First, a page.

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The Handwriting Is on the Wall, Governor

It was Oscar Wilde, in 1889, who opined that “Life imitates art, far more than art imitates life.” I tend to believe it’s both. It’s an interconnected, interdisciplinary classroom, and if you don’t have knowledge of either, you will be lost.

Take for instance, Rembrandt’s painting, Belshazaar’s Feast. This renowned painting from 1636 was inspired by an Old Testament story involving the prophet, Daniel and King Belshazzar, the ruler of Babylon. The king was holding the Jews in captivity, and to add insult to injury, he held a great feast using the same vessels that were looted in the destruction of the First Temple. A mysterious hand suddenly appeared during the feast and penned a message in Aramaic upon the wall of the king’s palace; “mene, mene, tekel, upharsin,”  which the prophet Daniel interpreted as a prediction that Belshazzar’s days were numbered because he had blasphemed God. Belshazzar died that night, and his kingdom was given to Darius the Mede and the Persians. It was from this story, and Rembrandt’s painting, that the idiom “the writing on the wall” came to mean anything portending inevitable doom or failure.

What does this have to do with the state of our politics in Texas? A lot. 

If we compare the character of King Nebuchadnezzar with King Belshazzar, there are two scenarios: 1. Nebuchadnezzar learns his lesson, and is restored to his throne. 2. Belshazzar, in contrast, learns nothing from Nebuchadnezzar’s example and his kingdom is given to others.

Fast forward to now, the proverbial handwriting is on the wall for Governor Abbott to read. Plainly, succinctly, and to the point. Learn from your political mistakes, or be dethroned. 

Texans don’t take kindly to having a governor’s policies needlessly kill over 68,000 of our friends, family and those with whom we do business. Texans don’t like a governor who, with an iron fist and angry demeanor, controls local government policies geared to meet the needs of that community. Greg Abbott has moved from telling school districts what they can and can’t do to telling Texas businesses about how they can operate their businesses, who they can and can’t hire and the work requirements for all of them.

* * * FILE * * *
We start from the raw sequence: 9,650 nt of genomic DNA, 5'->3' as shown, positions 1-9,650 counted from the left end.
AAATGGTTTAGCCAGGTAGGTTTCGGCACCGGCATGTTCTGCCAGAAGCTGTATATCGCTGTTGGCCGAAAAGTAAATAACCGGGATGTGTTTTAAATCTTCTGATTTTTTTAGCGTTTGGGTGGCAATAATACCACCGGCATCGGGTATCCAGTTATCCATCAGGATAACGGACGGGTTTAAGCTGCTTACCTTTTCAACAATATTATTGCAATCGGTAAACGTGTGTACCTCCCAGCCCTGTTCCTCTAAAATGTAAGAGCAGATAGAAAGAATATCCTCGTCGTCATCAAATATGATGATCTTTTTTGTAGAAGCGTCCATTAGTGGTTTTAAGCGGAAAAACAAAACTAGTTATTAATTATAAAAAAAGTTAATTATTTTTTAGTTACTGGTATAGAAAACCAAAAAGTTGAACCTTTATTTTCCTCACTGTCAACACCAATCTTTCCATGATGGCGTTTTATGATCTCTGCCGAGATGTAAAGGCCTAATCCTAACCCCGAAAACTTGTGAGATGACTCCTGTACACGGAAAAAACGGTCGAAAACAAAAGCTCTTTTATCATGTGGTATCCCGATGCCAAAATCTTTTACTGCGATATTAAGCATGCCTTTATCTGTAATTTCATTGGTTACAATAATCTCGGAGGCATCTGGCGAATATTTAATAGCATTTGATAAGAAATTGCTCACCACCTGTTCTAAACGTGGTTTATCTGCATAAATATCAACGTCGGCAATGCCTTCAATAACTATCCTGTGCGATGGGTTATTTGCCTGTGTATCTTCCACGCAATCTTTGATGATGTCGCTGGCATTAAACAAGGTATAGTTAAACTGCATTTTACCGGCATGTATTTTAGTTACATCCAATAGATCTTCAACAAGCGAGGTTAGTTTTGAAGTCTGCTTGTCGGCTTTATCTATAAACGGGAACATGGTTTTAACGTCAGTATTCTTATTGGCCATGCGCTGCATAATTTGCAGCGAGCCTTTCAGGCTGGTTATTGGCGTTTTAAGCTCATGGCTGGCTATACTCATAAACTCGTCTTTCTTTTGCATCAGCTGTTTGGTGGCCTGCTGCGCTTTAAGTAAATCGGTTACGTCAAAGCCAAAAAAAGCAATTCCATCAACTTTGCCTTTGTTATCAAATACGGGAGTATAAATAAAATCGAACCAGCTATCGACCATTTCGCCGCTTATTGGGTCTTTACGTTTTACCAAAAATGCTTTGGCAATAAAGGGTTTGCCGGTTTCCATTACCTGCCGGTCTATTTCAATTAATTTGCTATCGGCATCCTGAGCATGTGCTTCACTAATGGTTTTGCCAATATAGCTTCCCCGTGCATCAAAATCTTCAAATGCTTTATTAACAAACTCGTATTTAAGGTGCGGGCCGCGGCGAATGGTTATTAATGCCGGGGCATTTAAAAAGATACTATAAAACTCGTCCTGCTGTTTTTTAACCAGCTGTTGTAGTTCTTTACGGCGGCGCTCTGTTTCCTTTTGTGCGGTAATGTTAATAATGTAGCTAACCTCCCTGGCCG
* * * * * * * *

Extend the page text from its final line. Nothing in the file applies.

Lately, he seems to micromanage everything with the cooperation of Lt. Gov. Dan Patrick, Attorney General Ken Paxton, and those extreme members of our Texas statehouse. The skewed redistricting map controls who can be elected to office, and those they can successfully boot out (i.e. Seliger, Al Green, Lee and Frullo) and those who will be retained (i.e. Burrows and Crenshaw).  Businesses and schools are incensed, as well as a lot of other Texans trying to keep their daily doings safe and respectful. Abbott has managed to marginalize the existence of other groups living in Texas; women, LBGTQ , transgender, educators, DACA, and feverishly-wandering, pitiful undocumented immigrants trying simply to escape their living hell in other countries. 

It’s not just the Governor either; it’s the entire Texas GOP. After Biden’s inauguration, our Texas GOP representatives and senators seemed to have been resurrected as the modern day army of Torquemada, and their battle cry was “Punish, punish and punish some more”, “We will bury you”, and “The beatings will continue as until morale improves”.

The handwriting’s on the wall, kids. To use your own words, Greg: “It’s voluntary and never forced”. You have to remember though, even voluntary behavior has consequences. 

Choose yours. 

Carol Morgan
Carol Morgan
The sleepy, dusty town of Lubbock, Texas, in the late fifties, was the perfect incubator for a shy, imaginative child who was a voracious reader with a dream of becoming a writer. Carol Morgan spent almost 30 years as a teacher and counselor, but even in her stint as an educator she continued to write. She was the executive producer of Career Connection, an education program on LISD-TV. In 2001, Carol began a second career as a career counselor, writer and speaker. Her goal was to encourage others to use their gifts and talents to make changes in their lives and the world. That business endured for 20 years until closing because of the COVID-19 pandemic. She was the host of a local radio talk show, Career 411, offering on-air advice and featuring unique careers. As a freelance writer, she’s contributed articles to various publications about Texas politics and life. Carol was the Democratic candidate for the Texas House of Representatives in 2010, and has never recovered from her addiction to Texas politics. She is the author of two books, garnering honors and awards for her writings.


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